Saturday, April 17, 2010

A beautiful Saturday and instead of curled up reading in the yard swing I've spent it hobbling around doing laundry as poor Steve has walking pneumonia. A trip to the Kroger clinic and a bad diagnosis - allergies - so by the time he went in to the regular GP he was very sick. Poor guy is covered with blankets and/0r sweating and sounds like he is coughing his lungs up. I've been washing loads of mattress pads, sheets and towels. The doc said it would get worse before it got better and that sure has been the case. I've been popping my vitamins and praying I don't catch it. That's the last thing I need!

Although the appointment isn't until June 1st, I am delighted that my fibromyalgia doc at Vandy got me in to the Vandy neurologist who also has a background with immunology. If she can figure out what is causing this 24/7 headache I'll be one happy camper. I have honestly forgotten what it is like not to have a headache. Perhaps an accurate diagnosis will also explain the elevated heart rate so I won't be so tired. I still think the headache has something to do with the fall down the stairs in Denver as I've never had a headache like this one before. Once they figure this out I can have the knee surgery and start walking as exercise again. I miss being active.

Talked to Mary today. She is recuperating from surgery and has actually had time to read. Her babysitter brought her the Twilight series and she loved it. She acknowledged it got a bit overdone and Bella's too whiny at times but Mary has always love vampire books. She's been reading Feehan's Carpathian Dark vampire series. I've not gotten into it yet but love Feehan's spicy paranormal romance series, The Drake Sisters, The Leopard Series, and the Ghostwalkers series. Half Price Books had a copy of The Only One, , a novella trilogy by Christine Feehan, Susan Grant, and Susan Squires in the $1 rack so, of course, I had to buy it. The Feehan entry Dark Descent is really good. I see why Mary likes these vampire books. I was not impressed with Grant's The Star Queen as I am not a big futuristic/dystopian romance reader. But I was intrigued by Susan Squire's Sacrilege, also a vampire entry. I may just have to look into her books as well. So many books, so little time!! These are my bathtub or vacation books so I buy paperbacks in case I drop them, which I often do, in the water or can leave them behind for someone else to read when I finish them on a plane or by the pool.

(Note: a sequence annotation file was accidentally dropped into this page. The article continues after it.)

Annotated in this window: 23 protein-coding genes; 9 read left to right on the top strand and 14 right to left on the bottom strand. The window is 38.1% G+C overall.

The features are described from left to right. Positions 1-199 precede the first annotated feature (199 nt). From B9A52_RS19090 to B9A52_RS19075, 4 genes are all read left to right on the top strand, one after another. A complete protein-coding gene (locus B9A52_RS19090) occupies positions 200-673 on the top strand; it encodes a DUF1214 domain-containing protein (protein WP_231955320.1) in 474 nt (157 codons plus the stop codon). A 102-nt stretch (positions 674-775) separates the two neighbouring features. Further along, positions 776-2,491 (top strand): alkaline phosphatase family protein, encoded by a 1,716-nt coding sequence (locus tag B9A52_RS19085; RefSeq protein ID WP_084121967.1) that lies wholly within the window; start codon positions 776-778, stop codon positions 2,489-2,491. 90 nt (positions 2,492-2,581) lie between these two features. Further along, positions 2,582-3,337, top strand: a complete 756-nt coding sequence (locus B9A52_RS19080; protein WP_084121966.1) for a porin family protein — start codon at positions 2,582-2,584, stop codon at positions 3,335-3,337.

I have read all the books but not seen any of the Twilight movies. Even with staying out of the "craze" I realized very quickly that Shiver by Maggie Stiefvater is one to offer to the Team Jacob girls. I have an advance reading copy of Linger,, the sequel, to review but I have had so many of my YA literature students booktalk Shiver this semester that I knew I had to read it first. And, it is good! Very well written - the imagery and the sensations are so well described that you can almost feel the coarseness of Sam's fur when Grace buries her hand in it. And, feel his fear as the cold sets into his bones and he fears morphing into his wolf form in front of Grace. Is this love or obsession? Or, is there a difference? I am about a third of the way through and I have page markers galore so I can go back and read passages. I love Grace's practicality when it comes to others assuming someone takes after their parents. "It seemed you ought to pick the sort of person you would be, no matter what your parents are like." It's a good thing she feels that way as her parents are self absorbed with their professional lives and she pretty much takes care of herself. Being home alone leaves her plenty of time to watch for her wolf - the one with the yellow eyes who stopped the other wolves from tearing her apart when she was a child. She knows those eyes so well that she recognizes them on the naked boy curled up against the patio doors as the wolf who saved her. He was shot by vigilante hunters after the wolves who killed (or so they thought) the son of the wealthiest family in town. A superb book - so much better written than the Meyer's books. A great companion novel to the best YA werewolf book ever written, Blood and Chocolate by Annette Curtis Klause about a female werewolf. Klause has also written one of the best YA vampire romances, The Silver Kiss Check out the paperback reprint - black background with two red leaves - to draw the eye of the Twilight series readers. Another great YA vampire title is Vivian Vande Velde's Companions of the Night I am hoping this vampire craze will introduce teen readers to the well written vampire/werewolf romances.